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Rev. Andrew Young sends this telegram to Mrs. Rosa Mcghee apologizing on behalf of the SCLC for neglecting to invite the officials and members of the American Federation of Teachers.
Dr. and Mrs. King send condolences to Katie Harris upon the passing of Alphonso. The Kings remembered Alphonso as "a great and dedicated worker in the struggle for freedom and human dignity."
In this telegram to Dr. Martin Luther King Jr., Mr. Roberts of the Contracts Branch US Office of Education informs Dr. King that his proposal entitled, "A Demonstration - Basic Adult Education Project for Urban Negroes," has been approved.
A coalition of Swedish dignitaries send their congratulations to Dr. King on his Nobel Peace Prize and extend and invitation for Dr. King to visit Sweden either before or after his trip to Oslo, Norway to receive the Nobel Peace Prize.
Mrs. Coretta Scott King writes to the family of Dr. Thomas Merton expressing her condolences regarding his death. She explains that the tribute Dr. Merton paid to her late husband will never be forgotten and urges the family to remember that the spiritual bonds that exist between a family is eternal.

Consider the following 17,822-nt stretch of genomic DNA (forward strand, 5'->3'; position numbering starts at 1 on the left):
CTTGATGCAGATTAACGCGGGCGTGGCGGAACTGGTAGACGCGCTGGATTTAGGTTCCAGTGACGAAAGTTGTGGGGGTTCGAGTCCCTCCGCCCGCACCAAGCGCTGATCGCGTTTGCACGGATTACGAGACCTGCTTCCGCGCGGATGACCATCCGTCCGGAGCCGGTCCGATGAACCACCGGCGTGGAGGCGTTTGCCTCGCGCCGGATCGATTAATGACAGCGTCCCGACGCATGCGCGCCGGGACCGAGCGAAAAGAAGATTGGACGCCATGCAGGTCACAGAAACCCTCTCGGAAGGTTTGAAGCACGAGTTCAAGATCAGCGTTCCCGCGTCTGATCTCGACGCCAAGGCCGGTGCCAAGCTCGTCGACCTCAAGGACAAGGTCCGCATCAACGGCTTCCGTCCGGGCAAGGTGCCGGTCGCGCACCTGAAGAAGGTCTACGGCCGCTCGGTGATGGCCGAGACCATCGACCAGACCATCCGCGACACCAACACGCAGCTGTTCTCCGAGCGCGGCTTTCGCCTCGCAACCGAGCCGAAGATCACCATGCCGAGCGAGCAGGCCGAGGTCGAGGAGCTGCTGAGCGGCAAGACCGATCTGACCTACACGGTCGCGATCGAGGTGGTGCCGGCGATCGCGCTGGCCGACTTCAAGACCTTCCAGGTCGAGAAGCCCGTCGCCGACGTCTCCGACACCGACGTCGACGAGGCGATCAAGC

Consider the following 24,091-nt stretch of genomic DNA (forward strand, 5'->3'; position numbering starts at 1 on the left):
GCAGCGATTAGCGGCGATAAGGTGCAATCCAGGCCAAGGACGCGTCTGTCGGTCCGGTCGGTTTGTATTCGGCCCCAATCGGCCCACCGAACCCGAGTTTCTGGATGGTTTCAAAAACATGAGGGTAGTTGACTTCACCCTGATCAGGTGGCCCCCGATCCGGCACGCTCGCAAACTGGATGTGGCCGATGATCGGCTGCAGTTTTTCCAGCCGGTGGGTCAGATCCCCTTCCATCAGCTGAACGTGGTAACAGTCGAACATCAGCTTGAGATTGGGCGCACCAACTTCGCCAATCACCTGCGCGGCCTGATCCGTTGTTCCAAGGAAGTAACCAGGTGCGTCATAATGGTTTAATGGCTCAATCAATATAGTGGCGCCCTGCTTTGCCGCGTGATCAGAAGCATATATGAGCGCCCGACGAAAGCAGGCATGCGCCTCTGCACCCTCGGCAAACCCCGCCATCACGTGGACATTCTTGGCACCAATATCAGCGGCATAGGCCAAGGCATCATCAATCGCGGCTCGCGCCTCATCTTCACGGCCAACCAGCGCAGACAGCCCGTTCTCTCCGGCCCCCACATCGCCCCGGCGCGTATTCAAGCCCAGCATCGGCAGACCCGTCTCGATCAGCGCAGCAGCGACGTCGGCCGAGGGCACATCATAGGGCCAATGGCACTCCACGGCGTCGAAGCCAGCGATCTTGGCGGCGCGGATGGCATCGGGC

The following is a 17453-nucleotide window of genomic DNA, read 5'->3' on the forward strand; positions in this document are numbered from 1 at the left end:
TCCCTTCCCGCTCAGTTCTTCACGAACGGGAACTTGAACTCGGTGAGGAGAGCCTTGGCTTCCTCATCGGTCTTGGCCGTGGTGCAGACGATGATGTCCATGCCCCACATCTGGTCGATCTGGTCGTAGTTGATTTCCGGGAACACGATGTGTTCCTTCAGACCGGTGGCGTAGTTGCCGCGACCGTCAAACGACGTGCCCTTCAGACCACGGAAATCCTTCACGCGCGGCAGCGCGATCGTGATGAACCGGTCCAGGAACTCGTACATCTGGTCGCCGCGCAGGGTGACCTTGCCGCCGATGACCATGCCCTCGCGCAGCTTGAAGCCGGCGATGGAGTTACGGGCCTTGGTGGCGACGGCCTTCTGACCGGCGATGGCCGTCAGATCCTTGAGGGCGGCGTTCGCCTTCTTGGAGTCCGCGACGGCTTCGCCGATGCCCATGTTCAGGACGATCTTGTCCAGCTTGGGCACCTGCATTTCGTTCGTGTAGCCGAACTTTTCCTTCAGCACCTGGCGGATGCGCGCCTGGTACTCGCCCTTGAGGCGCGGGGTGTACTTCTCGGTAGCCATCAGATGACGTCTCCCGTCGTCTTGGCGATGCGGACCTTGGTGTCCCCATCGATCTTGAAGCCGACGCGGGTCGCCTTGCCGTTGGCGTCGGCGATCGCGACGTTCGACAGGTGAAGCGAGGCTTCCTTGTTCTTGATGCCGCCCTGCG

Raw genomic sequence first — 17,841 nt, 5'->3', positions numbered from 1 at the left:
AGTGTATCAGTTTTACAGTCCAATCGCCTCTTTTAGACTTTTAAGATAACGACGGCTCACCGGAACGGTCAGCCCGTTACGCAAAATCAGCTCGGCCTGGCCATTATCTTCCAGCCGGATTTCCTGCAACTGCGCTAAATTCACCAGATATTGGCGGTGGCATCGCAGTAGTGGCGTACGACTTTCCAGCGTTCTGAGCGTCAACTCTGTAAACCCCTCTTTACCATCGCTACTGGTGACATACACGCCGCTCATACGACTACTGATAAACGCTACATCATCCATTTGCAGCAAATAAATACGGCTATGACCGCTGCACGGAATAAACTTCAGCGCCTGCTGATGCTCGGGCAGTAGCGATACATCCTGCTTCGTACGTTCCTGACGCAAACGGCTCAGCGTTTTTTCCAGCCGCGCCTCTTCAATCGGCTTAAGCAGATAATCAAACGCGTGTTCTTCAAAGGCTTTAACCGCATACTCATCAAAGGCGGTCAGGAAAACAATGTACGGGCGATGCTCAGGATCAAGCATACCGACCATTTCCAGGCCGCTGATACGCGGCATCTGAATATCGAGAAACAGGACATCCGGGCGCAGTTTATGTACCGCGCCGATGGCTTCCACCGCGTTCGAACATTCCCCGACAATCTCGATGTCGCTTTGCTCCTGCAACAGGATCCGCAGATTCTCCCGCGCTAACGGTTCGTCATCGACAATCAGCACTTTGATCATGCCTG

Dr. King offers this inspirational message to Drs. Griffin and Reid for their outstanding leadership in the advancement of public education.
Harry Boyte expresses his happiness that Rev. John Papandrew will be working with the SCLC.
On the occasion of SCLC’s Annual Convention, Attorney General Robert F. Kennedy states that the country has made great strides toward the realization of SCLC’s goal of assuring the rights of citizenship to all. The Department of Justice has acted and will continue to act to protect the right to vote.
This telegram, intended for the White House, was sent regarding the treatment of a former African American Secret Service agent, Abraham Bolden, at the federal medical center in Springfield, Missouri. The sender states that President Johnson ought to follow the United States Constitution and restore Mr. Bolden's freedom or face consequences.
The Vice Chancellor of Newcastle University states that they "regretfully understand" Dr. King's inability to attend their engagement due to his current imprisonment.
Kenneth O'Donnell sends this telegram to Dr. King encouraging the Reverend to attend a meeting with the President of the United States and several other Civil Rights leaders.
In May 1967 Dr. King sends a telegram to Dr. Spock (an American pediatrician whose book Baby and Child Care, published in 1946, is one of the biggest best-sellers of all time) while he is in Geneva to praise him on taking a stance on controversial issues.
This note is to request Dr. King's signature on a contract with Oncken for german language edition of Stride Toward Freedom.